US2226416 *May 31, 1939Dec 24, 1940Orville Simpson CompanyCleaner for sifting screens
US2269289 *Jun 29, 1939Jan 6, 1942Allis Chalmers Mfg CoNonblinding vibrating screen
US2395138 *Jun 18, 1942Feb 19, 1946Day J H CoHigh-speed sifter
US2576746 *Jun 1, 1948Nov 27, 1951Barnes James FSifter having agitator bodies
US2587498 *Jun 16, 1949Feb 26, 1952Marsh Albert MRound molded gyratory bolter sieve
US2829772 *Feb 1, 1956Apr 8, 1958Greenough Roger SPurifier
US3170875 *Mar 12, 1962Feb 23, 1965Rexall Drug ChemicalColander
US3390771 *Sep 16, 1965Jul 2, 1968Albert WehnerOscillating screen frame
GB187902678A * Title not available
Referenced by
Citing PatentFiling datePublication dateApplicantTitle
US4226723 *Oct 27, 1978Oct 7, 1980National Research Development CorporationFiltration apparatus
US4498981 *Mar 26, 1984Feb 12, 1985Crippen Manufacturing Co., Inc.Vibrating anti-blinding cleaning and grading machines
US4526682 *Dec 6, 1983Jul 2, 1985Ferrell-Ross, Inc.Screen with aperture of selected size, impact elements, agitator, support trays
US4802591 *Mar 14, 1988Feb 7, 1989Rotex, Inc.Louvered chip screener
US4882044 *Jun 16, 1988Nov 21, 1989Polydeck Screen CorporationScreening arrangement
US5165550 *Apr 25, 1991Nov 24, 1992Rotex, Inc.Ball cage insert and cage support for screening machine
US5203965 *Feb 19, 1991Apr 20, 1993Pope & Talbot, Inc.Utilization of sawdust for pulp production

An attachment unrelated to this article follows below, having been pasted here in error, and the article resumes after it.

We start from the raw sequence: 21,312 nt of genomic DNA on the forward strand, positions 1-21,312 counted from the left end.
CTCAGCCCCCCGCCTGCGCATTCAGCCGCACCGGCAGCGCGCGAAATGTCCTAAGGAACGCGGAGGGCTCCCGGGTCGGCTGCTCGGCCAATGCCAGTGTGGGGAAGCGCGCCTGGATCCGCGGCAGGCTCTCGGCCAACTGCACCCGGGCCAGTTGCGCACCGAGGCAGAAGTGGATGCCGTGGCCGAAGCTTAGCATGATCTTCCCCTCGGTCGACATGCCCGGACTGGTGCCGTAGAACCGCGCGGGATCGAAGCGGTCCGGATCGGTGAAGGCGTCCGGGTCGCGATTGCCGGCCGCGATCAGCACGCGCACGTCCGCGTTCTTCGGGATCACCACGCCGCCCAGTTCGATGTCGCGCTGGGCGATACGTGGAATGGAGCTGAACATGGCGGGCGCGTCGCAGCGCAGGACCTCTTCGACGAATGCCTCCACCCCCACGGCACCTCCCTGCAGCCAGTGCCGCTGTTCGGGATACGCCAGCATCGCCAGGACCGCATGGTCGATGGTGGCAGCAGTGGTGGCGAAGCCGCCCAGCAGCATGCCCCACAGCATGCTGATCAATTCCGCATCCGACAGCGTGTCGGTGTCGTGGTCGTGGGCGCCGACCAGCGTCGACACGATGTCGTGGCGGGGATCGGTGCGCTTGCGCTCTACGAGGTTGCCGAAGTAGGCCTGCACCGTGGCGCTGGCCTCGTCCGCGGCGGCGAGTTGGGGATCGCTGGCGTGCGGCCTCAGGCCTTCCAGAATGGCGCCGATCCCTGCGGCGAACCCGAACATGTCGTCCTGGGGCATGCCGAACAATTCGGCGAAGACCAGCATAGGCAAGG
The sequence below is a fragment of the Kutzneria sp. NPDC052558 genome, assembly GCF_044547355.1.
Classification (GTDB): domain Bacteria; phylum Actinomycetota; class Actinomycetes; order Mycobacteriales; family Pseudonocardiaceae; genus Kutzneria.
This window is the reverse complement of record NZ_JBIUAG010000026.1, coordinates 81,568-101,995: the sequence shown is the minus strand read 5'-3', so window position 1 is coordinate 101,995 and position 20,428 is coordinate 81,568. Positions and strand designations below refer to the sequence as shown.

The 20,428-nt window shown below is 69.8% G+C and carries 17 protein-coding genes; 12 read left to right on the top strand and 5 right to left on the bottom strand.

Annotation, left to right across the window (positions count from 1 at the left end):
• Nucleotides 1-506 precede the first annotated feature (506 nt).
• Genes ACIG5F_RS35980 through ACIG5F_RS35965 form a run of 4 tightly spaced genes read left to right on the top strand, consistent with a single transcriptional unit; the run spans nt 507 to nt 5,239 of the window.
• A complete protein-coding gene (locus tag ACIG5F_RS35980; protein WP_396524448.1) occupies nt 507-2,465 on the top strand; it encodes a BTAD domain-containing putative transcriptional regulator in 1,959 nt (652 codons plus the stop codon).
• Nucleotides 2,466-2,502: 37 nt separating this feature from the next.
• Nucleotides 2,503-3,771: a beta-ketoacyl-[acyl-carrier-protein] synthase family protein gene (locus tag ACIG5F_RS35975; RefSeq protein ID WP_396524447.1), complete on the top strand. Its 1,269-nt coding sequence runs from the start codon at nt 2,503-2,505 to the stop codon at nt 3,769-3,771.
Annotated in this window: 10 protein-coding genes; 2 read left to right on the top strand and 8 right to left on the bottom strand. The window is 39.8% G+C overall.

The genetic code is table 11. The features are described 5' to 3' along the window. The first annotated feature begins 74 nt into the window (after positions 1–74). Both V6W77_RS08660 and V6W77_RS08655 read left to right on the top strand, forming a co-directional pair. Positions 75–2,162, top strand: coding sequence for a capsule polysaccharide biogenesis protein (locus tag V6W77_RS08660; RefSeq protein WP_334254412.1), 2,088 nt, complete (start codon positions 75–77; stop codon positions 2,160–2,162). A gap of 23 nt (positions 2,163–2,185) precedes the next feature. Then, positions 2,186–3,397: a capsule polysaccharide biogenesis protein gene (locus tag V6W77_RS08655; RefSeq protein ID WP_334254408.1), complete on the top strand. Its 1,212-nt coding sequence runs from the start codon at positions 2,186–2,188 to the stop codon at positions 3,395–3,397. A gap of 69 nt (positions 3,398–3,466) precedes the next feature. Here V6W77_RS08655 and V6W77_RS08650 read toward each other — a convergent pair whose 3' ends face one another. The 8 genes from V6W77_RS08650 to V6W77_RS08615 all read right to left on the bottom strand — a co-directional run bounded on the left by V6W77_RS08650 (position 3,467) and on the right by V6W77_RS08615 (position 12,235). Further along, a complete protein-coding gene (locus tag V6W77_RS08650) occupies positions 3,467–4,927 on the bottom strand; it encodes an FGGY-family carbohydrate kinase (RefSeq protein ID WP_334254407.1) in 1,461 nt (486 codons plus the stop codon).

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US6892888Jul 24, 2002May 17, 2005Varco I/P, Inc.Screen with unibody structure
US6957741Aug 5, 2002Oct 25, 2005Manfred Franz Axel FreissleScreening arrangement
US7240801Aug 5, 2004Jul 10, 2007Manfred Franz Axel FreissleScreening arrangement
US7520391Jun 6, 2007Apr 21, 2009Varco I/P, Inc.Screen assembly for vibratory separator
US7604127Jul 10, 2007Oct 20, 2009Manfred Franz Axel FreissleScreening arrangement
US7621406Dec 2, 2005Nov 24, 2009Polydeck Screen CorporationConversion kit for particulate screening system and related implementation methods
US8025153Oct 12, 2009Sep 27, 2011Manfred Franz Axel FreissleScreening arrangement
US8522981 *Sep 2, 2011Sep 3, 2013Rotex Global, LlcScreening machine and associated screen panel
US20110186484 *Oct 14, 2009Aug 4, 2011M-I L.L.C.System and method for gyratory sifter deblinding
US20110314652 *Sep 2, 2011Dec 29, 2011Rotex Global, LlcScreening machine and associated screen panel
DE19706601C1 *Feb 20, 1997Nov 12, 1998Buehler AgSiebrahmen für Plansichter und Verfahren zu dessen Herstellung
DE202010013928U1 *Oct 6, 2010Oct 27, 2011Achim KarcherSiebelement mit einer Einrichtung zum Schutz der Sieböffnungen vor Verstopfung
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Classifications
U.S. Classification209/323, 209/405, 209/381
International ClassificationB07B1/46, B07B1/54
Cooperative ClassificationB07B1/54, B07B1/4645
European ClassificationB07B1/54, B07B1/46B8
Legal Events
DateCodeEventDescription
Mar 13, 1986ASAssignment
Owner name: BLAW KNOX CORPORATION, ONE OLIVER PLAZA, PITTSBURG
Free format text: ASSIGNMENT OF ASSIGNORS INTEREST. EFFECTIVE SEPT. 27, 1985;ASSIGNOR:WHITE CONSOLIDATED INDUSTRIES, INC., A CORP OF DE.;REEL/FRAME:004532/0913
Effective date: 19851017
Aug 24, 1981ASAssignment
Owner name: BLAW-KNOX COMPANY
Free format text: MERGER;ASSIGNORS:AETNA-STANDARD ENGINEERING COMPANY;BLAW-KNOX CONSTRUCTION EQUIPMENT, INC.,;BLAW-KNOX EQUIPMENT, INC.;AND OTHERS;REEL/FRAME:003926/0382
Owner name: WHITE CONSOLIDATED INDUSTRIES, INC.
Free format text: MERGER;ASSIGNORS:BLAW-KNOX COMPANY;KELVINATOR, INC.;WHITE-WESTINGHOUSE CORPORATION;AND OTHERS;REEL/FRAME:003926/0372
Effective date: 19781221